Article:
For three-quarters (75 per cent) of institutional investors, climate change is now central to — or a significant factor in — their investment policies, a steep increase from only 34 per cent two years ago, according to a new survey by Robeco Institutional Asset Management.

The survey, which polled 300 of the world’s largest institutional investors in North America, Europe and Asia-Pacific, also found roughly half of respondents have publicly committed to achieving net-zero greenhouse gas emissions in their investment portfolio by 2050 or are in the process of making this commitment. However, just 11 per cent of North American respondents said they’re committed to reaching net zero, lagging behind their peers in Europe (40 per cent) and Asia-Pacific (31 per cent).

Notably, the number of respondents intending to divest from oil and gas companies over the next two years has doubled, from 11 per cent in 2020 to 22 per cent in 2022. More than two-thirds (70 per cent) of respondents are currently investing in sustainability-related themes — such as renewable energy or green technology — with European and Asia-Pacific investors leading in this area.

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Roughly three-quarters (73 per cent) of investment policies feature active ownership — which includes engagement and voting — as a central or significant factor, up from 54 per cent of policies in 2020. While this trend is strongest among European respondents (90 per cent in the next two years, up from 81 per cent), it’s also risen among respondents from North America (68 per cent, up from 60 per cent) and Asia-Pacific (82 per cent, up from 80 per cent).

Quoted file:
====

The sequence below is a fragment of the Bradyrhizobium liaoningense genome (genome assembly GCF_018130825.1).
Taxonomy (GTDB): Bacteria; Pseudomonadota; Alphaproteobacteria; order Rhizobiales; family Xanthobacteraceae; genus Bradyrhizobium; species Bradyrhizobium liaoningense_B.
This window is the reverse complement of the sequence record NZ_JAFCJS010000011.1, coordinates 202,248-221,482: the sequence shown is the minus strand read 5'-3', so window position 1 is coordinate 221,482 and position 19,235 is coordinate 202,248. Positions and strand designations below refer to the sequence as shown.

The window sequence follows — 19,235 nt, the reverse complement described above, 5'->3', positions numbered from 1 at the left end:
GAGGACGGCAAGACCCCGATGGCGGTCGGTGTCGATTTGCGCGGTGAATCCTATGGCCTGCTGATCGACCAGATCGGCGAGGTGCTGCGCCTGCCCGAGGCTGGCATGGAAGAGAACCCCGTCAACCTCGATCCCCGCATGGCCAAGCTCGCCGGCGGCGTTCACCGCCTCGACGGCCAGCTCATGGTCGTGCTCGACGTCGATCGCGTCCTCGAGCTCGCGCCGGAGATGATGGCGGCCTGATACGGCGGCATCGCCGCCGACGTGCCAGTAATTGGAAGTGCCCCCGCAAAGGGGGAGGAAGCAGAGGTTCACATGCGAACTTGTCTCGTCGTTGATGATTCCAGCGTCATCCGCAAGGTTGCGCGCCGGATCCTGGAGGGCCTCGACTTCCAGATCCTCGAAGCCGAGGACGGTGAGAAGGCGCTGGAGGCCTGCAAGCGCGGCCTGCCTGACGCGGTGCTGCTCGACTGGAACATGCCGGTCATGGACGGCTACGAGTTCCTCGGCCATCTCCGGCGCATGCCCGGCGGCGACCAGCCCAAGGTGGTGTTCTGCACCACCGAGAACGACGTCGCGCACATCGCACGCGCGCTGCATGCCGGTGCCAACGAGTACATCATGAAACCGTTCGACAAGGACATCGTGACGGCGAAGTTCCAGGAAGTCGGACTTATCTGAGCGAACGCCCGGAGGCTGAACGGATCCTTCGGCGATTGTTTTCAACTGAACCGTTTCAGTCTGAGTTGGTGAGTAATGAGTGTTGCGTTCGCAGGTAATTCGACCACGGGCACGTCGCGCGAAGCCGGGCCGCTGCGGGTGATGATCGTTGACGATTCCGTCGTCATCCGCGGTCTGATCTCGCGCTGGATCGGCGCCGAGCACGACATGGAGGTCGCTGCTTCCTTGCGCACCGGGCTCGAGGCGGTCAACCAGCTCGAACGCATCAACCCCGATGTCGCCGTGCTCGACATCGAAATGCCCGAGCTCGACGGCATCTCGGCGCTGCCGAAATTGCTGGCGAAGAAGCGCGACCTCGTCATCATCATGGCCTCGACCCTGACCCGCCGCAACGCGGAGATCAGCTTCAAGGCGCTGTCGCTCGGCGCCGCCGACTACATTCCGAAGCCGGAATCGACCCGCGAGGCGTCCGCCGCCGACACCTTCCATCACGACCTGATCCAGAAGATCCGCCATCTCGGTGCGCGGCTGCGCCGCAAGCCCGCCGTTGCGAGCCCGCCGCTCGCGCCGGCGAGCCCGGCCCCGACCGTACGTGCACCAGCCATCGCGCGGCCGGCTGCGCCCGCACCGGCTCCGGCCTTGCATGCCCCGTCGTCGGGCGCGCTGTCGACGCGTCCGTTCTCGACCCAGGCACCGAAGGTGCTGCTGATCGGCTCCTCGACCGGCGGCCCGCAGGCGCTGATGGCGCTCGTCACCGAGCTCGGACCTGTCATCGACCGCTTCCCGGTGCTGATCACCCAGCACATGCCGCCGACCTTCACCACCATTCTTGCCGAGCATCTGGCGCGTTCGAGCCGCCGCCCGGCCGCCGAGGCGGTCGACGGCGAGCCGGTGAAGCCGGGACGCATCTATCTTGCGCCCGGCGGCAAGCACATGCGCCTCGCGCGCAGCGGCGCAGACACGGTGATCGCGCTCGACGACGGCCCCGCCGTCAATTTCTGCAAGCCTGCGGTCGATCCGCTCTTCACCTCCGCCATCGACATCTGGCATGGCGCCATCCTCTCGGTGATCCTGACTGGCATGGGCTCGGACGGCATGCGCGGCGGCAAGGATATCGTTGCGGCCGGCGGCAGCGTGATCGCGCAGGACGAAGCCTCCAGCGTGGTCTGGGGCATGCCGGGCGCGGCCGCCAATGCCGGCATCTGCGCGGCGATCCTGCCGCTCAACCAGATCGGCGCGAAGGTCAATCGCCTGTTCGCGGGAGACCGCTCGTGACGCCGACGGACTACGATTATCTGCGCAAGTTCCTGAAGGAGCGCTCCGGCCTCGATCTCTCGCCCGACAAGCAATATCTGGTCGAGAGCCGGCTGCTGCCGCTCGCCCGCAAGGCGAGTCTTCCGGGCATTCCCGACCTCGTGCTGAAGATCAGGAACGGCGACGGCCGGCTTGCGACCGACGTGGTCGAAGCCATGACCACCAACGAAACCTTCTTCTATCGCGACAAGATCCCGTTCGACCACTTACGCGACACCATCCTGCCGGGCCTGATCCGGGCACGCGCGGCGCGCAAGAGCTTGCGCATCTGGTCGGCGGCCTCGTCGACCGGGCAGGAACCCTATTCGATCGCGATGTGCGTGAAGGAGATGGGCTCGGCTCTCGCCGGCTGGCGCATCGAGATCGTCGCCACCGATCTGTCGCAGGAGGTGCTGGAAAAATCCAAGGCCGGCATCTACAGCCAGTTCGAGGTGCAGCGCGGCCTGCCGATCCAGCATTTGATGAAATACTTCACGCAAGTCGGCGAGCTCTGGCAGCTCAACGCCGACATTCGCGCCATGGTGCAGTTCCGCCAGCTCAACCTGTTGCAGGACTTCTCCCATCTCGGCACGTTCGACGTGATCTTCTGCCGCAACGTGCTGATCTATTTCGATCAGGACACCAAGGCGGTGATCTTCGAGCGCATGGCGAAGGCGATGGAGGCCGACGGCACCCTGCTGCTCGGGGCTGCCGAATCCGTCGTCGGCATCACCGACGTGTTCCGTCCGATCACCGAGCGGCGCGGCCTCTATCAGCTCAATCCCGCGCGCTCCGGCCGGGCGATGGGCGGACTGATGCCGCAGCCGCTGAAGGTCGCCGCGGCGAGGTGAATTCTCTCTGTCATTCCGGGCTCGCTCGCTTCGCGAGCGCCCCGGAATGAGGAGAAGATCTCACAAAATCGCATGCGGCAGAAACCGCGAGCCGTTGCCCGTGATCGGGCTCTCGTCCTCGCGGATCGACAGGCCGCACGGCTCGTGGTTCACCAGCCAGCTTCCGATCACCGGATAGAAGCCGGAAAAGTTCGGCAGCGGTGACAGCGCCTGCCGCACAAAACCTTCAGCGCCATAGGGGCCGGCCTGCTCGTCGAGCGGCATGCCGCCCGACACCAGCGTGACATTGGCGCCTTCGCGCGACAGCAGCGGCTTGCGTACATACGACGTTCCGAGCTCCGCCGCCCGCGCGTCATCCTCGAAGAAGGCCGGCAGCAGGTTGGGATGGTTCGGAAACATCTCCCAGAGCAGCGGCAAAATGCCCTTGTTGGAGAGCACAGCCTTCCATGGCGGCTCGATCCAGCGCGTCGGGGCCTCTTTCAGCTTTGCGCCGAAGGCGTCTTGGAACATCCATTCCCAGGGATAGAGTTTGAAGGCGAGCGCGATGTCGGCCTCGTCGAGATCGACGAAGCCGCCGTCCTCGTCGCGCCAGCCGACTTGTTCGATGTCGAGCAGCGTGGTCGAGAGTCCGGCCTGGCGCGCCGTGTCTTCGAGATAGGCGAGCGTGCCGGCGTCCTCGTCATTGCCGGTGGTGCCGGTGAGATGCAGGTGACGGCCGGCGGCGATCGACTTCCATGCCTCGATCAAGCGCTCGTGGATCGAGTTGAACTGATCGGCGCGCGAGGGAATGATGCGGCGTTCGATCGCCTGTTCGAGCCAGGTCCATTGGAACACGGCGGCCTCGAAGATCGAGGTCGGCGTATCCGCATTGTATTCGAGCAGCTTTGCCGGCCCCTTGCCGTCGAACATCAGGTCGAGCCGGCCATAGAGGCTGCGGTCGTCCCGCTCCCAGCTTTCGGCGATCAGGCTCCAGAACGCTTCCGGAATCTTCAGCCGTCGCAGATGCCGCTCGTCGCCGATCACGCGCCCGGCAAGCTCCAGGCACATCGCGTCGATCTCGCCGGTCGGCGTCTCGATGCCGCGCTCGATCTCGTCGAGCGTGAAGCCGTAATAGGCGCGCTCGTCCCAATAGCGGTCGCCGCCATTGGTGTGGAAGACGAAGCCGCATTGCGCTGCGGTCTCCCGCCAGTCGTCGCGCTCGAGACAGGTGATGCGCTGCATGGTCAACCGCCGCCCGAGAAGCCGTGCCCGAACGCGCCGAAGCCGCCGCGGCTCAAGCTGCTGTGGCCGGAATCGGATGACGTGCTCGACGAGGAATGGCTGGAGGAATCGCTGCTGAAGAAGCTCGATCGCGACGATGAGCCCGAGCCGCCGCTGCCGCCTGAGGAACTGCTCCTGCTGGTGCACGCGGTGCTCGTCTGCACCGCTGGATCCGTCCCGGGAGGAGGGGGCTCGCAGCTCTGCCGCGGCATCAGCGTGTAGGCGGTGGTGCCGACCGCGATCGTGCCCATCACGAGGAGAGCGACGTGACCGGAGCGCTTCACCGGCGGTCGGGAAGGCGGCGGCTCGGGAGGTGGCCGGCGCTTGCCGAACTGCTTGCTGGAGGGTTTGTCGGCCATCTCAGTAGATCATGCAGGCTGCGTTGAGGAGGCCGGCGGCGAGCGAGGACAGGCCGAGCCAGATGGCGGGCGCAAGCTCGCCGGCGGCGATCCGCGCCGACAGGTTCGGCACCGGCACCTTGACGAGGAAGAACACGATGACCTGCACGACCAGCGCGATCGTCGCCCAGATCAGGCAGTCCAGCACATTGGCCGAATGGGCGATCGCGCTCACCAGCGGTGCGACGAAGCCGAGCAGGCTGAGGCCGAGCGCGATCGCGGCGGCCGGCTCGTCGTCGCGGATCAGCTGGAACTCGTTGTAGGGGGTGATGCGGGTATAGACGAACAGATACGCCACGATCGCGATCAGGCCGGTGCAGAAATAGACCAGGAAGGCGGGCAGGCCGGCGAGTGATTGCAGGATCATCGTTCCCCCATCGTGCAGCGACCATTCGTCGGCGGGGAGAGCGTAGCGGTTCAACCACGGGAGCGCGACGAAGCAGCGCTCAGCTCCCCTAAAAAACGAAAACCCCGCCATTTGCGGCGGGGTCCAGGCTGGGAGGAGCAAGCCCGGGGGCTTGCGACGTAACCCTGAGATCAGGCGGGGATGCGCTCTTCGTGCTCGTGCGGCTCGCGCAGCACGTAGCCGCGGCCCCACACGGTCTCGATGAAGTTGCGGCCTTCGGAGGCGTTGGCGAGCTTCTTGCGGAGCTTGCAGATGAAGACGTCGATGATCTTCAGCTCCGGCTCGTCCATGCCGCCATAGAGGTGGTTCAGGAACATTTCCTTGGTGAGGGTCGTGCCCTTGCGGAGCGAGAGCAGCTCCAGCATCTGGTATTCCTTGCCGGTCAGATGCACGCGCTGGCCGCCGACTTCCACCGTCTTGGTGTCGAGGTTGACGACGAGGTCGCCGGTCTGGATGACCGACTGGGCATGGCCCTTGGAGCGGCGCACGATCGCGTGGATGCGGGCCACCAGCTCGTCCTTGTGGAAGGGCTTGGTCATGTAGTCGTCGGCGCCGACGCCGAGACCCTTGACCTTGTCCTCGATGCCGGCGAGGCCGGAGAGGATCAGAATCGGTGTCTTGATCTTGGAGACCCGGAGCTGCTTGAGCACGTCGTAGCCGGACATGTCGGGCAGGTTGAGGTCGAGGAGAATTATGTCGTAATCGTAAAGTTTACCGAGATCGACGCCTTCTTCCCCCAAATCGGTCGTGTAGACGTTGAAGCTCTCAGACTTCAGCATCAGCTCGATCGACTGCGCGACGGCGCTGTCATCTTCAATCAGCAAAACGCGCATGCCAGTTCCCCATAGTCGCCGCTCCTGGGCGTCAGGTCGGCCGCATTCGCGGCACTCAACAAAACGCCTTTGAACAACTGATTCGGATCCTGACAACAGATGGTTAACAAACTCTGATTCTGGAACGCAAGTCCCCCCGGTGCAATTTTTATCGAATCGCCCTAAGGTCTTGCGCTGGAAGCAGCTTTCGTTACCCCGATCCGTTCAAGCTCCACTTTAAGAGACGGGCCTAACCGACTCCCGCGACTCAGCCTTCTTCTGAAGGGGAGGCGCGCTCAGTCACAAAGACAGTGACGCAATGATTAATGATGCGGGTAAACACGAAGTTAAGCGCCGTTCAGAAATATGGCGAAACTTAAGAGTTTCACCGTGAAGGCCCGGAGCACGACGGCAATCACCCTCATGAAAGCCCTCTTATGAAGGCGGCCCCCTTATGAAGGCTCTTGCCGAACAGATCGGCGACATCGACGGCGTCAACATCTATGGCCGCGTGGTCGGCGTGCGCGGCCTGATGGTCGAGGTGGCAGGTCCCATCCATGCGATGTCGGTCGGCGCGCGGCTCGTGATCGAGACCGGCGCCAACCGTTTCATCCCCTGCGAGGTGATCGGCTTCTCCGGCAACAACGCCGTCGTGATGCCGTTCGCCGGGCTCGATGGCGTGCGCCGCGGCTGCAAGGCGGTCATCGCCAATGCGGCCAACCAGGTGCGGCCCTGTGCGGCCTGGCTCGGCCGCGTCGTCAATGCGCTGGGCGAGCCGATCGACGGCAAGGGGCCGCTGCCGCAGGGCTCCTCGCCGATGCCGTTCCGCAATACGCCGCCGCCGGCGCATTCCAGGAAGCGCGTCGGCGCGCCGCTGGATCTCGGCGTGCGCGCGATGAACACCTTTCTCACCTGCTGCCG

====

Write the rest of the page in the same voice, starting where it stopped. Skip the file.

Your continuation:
Two-fifths (41 per cent) of respondents said biodiversity is a significant investment policy, up from 19 per cent two years ago. However, 50 per cent said implementation of this factor is still a challenge due to a lack of research data, ratings and company information. Moreover, 43 per cent cited a shortage of suitable investment products and strategies as an obstacle to taking account of biodiversity, while 46 per cent mentioned insufficient demand from end investors.

“The climate survey sheds light on how institutional investors view some of the key issues around climate change, biodiversity and stewardship,” said Lucian Peppelenbos, a climate strategist at Robeco, in a press release. “While there is uncertainty around these topics, we also know that we must take urgent action. We don’t have the luxury to wait for perfect data or perfect solutions. As investors, we need to pull up our sleeves and work our way through it, as we have the means to put money to work where it can make a difference.”

Read: COP26 highlighting importance of ESG, disclosure for institutional investors